by Fred McMillin
Winery of the Week
A Chic Creek
Travels with Gramp
In 1837, 18-year-old Johann Gramp left his Bavarian home, boarded the bargue SOLVAY, and ultimately disembarked on Kangaroo Island, off the South Australian coast.
On the mainland, he built a house of red-gum logs, worked as a baker, and then moved to Jacob's Creek, a mile from the site of where the Orlando Winery now stands. (Orlando became the second largest winery in Australia.)
In 1847 Johann planted the first vineyard in the Barossa Valley, southern Australia. (Today, the Barossa is Australia's most important wine region.)
Aussie expert James Halliday: "Orlando, one of the giants of the Australian wine industry, is a brand-builder extraordinaire, [such as their] Jacob's Creek...producing wines of the utmost reliability and consistency."
Have they ever built Jacob's Creek! It is the largest selling brand in Australia. It is the largest selling Autralian wine in the U.K., Japan, Scandinavia, etc. etc. It's already the best-selling Aussie wine in the U.S.A., and here's why they expect it to climb higher.
Two New Creek Reserves Arrive In U.S.
1996 Jacob's Creek Reserve Shiraz (Syrah) from the Barossa Valley, naturally. Australia's best varietal from their most important wine district by the number one selling brand in the country. Only $15. What more can I say!
1997 Jacob's Creek Reserve Chardonnay, from ?? Johann Gramp's first vintage (1850) was white. But Barossa whites haven't yet matched those of a coastal district to the south. It is cool Chardonnay country...Padthaway. Padthaway Chards dazzled my panel at least seven years ago. While Jacob's Creek used American oak on the Shiraz, they went for the spicier French oak with the Chardonnay, which has more citrus than melon...with flavors that continue to resonate after you swallow. Very competitive at $13.99.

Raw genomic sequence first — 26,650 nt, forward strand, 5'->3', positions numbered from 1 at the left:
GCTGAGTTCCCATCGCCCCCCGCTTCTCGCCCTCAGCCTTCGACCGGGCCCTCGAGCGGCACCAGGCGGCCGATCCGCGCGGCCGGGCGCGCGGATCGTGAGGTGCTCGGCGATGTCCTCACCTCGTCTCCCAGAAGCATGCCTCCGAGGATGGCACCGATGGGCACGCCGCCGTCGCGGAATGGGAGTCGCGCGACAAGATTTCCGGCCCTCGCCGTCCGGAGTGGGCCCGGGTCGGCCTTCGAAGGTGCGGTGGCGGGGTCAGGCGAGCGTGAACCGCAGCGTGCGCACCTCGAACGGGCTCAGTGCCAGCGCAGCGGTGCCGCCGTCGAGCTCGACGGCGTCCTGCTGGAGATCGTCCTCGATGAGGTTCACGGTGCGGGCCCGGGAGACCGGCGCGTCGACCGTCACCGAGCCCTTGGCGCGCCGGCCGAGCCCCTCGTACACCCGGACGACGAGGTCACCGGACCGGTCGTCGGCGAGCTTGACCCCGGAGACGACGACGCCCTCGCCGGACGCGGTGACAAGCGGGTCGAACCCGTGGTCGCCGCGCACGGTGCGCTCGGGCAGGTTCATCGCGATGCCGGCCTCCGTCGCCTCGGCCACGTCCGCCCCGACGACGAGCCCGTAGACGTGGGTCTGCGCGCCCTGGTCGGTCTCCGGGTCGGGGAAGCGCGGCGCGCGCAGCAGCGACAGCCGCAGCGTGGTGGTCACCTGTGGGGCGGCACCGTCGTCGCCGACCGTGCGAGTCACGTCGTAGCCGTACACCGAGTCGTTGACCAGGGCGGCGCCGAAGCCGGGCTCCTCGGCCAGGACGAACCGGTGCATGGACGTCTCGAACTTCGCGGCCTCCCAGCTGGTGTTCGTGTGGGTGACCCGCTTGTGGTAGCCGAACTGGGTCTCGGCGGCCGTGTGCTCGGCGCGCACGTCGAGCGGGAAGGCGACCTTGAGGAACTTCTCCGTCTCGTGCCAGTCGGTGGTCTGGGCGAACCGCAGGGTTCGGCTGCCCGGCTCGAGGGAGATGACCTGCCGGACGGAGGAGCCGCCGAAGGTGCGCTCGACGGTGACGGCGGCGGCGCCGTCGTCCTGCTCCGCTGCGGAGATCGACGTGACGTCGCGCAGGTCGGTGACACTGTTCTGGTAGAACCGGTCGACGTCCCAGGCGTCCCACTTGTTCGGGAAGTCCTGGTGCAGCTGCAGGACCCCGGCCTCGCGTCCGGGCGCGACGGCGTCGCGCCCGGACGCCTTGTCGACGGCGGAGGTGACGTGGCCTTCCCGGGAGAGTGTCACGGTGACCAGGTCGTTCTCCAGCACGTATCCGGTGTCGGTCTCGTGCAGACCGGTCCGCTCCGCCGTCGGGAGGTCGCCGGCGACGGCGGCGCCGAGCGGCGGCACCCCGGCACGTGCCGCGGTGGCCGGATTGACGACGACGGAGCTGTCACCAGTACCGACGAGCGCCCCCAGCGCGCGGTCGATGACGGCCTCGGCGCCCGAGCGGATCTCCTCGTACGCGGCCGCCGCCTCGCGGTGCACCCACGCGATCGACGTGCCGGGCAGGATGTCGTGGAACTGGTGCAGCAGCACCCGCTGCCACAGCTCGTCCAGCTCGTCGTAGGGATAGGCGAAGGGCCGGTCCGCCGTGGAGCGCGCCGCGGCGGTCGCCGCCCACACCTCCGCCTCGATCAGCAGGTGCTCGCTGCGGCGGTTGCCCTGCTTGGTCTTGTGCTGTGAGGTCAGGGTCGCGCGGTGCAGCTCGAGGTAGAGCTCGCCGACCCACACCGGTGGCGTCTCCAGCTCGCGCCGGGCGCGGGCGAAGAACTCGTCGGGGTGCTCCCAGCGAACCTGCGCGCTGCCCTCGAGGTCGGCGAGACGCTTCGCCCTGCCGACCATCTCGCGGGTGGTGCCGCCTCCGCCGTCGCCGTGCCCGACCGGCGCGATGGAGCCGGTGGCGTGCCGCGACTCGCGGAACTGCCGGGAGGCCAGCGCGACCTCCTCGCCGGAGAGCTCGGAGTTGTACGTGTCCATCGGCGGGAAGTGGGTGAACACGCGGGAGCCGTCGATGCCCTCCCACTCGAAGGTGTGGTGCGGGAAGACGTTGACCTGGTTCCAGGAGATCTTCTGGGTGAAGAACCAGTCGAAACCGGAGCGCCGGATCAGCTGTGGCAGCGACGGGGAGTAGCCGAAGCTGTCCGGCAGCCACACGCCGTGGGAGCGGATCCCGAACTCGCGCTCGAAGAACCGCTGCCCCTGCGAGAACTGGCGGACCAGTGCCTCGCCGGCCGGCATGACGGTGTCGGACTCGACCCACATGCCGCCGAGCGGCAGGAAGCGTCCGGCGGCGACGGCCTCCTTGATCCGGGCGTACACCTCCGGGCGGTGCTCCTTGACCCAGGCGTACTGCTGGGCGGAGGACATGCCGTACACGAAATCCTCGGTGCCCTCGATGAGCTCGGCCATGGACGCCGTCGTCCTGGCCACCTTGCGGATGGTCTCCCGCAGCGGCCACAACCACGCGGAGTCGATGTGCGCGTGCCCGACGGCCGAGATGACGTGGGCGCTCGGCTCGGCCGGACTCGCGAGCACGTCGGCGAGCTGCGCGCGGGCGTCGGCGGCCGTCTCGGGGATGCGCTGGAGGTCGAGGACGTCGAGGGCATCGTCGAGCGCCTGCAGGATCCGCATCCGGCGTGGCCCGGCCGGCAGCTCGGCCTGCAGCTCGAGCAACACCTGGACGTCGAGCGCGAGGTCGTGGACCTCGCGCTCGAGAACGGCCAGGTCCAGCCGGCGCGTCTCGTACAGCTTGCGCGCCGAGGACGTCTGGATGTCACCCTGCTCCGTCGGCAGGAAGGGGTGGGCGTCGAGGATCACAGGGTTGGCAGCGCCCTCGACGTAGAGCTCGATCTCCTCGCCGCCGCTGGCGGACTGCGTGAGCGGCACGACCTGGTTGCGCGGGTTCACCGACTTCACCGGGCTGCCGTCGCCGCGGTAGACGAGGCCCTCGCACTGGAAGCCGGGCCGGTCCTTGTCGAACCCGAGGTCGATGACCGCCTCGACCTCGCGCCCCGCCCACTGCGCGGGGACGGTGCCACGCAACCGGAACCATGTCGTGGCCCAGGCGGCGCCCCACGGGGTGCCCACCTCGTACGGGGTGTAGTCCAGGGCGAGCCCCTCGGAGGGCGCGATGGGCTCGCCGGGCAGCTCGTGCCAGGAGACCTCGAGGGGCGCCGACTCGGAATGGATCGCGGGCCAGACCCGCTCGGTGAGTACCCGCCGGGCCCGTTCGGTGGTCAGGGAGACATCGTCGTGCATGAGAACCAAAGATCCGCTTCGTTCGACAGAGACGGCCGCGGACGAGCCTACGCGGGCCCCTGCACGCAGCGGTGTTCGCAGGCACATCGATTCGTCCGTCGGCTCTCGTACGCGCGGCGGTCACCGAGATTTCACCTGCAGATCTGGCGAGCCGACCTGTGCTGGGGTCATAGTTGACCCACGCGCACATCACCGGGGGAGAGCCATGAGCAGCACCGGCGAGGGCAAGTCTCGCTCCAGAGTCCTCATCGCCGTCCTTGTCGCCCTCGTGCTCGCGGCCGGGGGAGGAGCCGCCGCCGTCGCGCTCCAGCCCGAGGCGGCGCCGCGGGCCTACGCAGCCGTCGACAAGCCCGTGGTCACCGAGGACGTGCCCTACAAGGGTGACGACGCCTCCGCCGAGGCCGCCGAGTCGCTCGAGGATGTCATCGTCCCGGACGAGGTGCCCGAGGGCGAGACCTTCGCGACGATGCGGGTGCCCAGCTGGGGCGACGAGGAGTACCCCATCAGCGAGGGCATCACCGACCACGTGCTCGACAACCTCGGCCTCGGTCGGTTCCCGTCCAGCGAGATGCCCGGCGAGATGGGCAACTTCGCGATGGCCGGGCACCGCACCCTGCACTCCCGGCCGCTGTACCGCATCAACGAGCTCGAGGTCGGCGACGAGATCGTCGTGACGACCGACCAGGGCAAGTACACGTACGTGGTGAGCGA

The venerable Austin, Nichols firm imports the Creek. For outlets, Vickie Bello or Marc Gerrone can help you at (973) 233-0900, FAX (973) 233-0901 in New Jersey.
Postscript For The Technically Inclined
Orlando has done more than develop brands like Jacob's Creek. They also pioneered a technique to slow fermentation rates in order to improve the aroma and flavor of white wines. Rather than cool the fermenting wine to extend fermentation time, they put the juice in sealed stainless steel tanks. Fermentation produces carbon dioxide gas. If the tank is sealed, the gas pressure rises and fermentation slows. At about 120 p.s.i. gage pressure, it stops!
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